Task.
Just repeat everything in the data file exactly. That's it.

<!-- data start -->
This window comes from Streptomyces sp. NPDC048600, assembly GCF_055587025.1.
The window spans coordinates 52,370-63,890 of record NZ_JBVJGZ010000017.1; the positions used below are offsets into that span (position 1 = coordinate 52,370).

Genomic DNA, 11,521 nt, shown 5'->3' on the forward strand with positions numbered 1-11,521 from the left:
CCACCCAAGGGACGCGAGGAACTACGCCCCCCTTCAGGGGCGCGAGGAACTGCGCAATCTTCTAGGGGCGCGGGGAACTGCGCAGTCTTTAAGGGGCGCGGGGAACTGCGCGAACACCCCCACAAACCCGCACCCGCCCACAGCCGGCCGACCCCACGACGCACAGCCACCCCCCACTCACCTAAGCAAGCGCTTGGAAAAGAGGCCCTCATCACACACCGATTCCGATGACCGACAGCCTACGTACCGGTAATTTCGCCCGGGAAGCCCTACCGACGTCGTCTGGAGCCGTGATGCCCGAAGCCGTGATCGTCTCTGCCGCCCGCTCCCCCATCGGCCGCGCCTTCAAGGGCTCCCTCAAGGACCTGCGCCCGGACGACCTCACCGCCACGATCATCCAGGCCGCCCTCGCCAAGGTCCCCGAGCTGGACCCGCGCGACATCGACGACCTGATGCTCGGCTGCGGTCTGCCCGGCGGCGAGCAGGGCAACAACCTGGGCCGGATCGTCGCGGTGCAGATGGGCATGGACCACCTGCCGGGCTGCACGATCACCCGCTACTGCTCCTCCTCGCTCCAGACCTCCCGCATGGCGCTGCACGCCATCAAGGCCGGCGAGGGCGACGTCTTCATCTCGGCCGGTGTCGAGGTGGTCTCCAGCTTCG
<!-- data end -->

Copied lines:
This window comes from Streptomyces sp. NPDC048600, assembly GCF_055587025.1.
The window spans coordinates 52,370-63,890 of record NZ_JBVJGZ010000017.1; the positions used below are offsets into that span (position 1 = coordinate 52,370).

Genomic DNA, 11,521 nt, shown 5'->3' on the forward strand with positions numbered 1-11,521 from the left:
CCACCCAAGGGACGCGAGGAACTACGCCCCCCTTCAGGGGCGCGAGGAACTGCGCAATCTTCTAGGGGCGCGGGGAACTGCGCAGTCTTTAAGGGGCGCGGGGAACTGCGCGAACACCCCCACAAACCCGCACCCGCCCACAGCCGGCCGACCCCACGACGCACAGCCACCCCCCACTCACCTAAGCAAGCGCTTGGAAAAGAGGCCCTCATCACACACCGATTCCGATGACCGACAGCCTACGTACCGGTAATTTCGCCCGGGAAGCCCTACCGACGTCGTCTGGAGCCGTGATGCCCGAAGCCGTGATCGTCTCTGCCGCCCGCTCCCCCATCGGCCGCGCCTTCAAGGGCTCCCTCAAGGACCTGCGCCCGGACGACCTCACCGCCACGATCATCCAGGCCGCCCTCGCCAAGGTCCCCGAGCTGGACCCGCGCGACATCGACGACCTGATGCTCGGCTGCGGTCTGCCCGGCGGCGAGCAGGGCAACAACCTGGGCCGGATCGTCGCGGTGCAGATGGGCATGGACCACCTGCCGGGCTGCACGATCACCCGCTACTGCTCCTCCTCGCTCCAGACCTCCCGCATGGCGCTGCACGCCATCAAGGCCGGCGAGGGCGACGTCTTCATCTCGGCCGGTGTCGAGGTGGTCTCCAGCTTCG